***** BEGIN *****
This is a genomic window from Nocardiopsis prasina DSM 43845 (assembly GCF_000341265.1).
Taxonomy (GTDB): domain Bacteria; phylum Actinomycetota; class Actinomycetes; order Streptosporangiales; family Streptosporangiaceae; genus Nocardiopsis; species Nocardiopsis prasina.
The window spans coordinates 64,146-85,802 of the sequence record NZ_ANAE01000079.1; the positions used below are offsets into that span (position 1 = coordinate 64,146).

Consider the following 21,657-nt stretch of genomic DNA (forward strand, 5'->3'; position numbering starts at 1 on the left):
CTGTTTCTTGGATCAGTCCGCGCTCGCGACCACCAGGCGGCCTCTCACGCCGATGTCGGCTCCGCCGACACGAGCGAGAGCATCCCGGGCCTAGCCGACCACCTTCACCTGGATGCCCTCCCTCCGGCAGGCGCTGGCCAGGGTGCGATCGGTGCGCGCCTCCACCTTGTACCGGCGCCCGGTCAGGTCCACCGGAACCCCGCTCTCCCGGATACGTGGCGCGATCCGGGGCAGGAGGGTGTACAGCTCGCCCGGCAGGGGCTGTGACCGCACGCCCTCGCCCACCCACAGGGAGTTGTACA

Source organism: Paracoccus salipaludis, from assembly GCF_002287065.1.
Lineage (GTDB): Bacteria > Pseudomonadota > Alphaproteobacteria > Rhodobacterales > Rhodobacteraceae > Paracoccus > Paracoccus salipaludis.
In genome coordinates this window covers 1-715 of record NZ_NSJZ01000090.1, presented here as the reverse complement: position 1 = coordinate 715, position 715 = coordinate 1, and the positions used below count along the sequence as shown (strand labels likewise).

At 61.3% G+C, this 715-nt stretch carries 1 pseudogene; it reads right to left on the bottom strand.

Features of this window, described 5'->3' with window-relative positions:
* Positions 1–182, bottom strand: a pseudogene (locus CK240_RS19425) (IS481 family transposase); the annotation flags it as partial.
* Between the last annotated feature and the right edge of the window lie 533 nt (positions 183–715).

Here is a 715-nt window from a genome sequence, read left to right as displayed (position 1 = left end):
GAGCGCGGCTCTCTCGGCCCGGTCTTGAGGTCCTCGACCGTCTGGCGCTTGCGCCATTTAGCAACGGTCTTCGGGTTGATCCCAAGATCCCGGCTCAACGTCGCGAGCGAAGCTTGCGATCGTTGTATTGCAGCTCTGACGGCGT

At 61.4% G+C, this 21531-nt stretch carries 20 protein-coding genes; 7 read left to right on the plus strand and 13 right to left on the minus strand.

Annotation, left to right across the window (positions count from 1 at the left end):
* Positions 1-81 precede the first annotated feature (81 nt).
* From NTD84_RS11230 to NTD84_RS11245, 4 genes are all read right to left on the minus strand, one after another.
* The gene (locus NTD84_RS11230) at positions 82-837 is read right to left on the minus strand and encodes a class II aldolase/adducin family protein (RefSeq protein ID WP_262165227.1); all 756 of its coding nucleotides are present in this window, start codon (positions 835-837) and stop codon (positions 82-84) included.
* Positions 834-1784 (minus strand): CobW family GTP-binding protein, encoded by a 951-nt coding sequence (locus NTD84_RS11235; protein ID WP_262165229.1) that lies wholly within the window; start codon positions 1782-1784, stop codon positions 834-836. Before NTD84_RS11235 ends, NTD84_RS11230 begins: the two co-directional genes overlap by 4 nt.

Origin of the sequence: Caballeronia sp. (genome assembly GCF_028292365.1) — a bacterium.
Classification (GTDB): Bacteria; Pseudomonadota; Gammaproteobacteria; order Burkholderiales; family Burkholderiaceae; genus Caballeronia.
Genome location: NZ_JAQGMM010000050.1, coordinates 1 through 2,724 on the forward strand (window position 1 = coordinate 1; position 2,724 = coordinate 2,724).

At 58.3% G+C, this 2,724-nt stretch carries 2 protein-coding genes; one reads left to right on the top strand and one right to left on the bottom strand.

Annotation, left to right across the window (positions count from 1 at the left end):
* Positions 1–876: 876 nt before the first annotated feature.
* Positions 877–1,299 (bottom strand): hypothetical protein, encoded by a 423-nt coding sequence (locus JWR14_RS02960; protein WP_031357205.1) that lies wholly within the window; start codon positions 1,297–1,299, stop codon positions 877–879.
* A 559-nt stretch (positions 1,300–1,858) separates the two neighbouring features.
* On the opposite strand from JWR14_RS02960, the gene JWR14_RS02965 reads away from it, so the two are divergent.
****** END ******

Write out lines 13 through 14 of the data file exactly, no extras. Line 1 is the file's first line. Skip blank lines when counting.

Here is a 715-nt window from a genome sequence, read left to right as displayed (position 1 = left end):
GAGCGCGGCTCTCTCGGCCCGGTCTTGAGGTCCTCGACCGTCTGGCGCTTGCGCCATTTAGCAACGGTCTTCGGGTTGATCCCAAGATCCCGGCTCAACGTCGCGAGCGAAGCTTGCGATCGTTGTATTGCAGCTCTGACGGCGT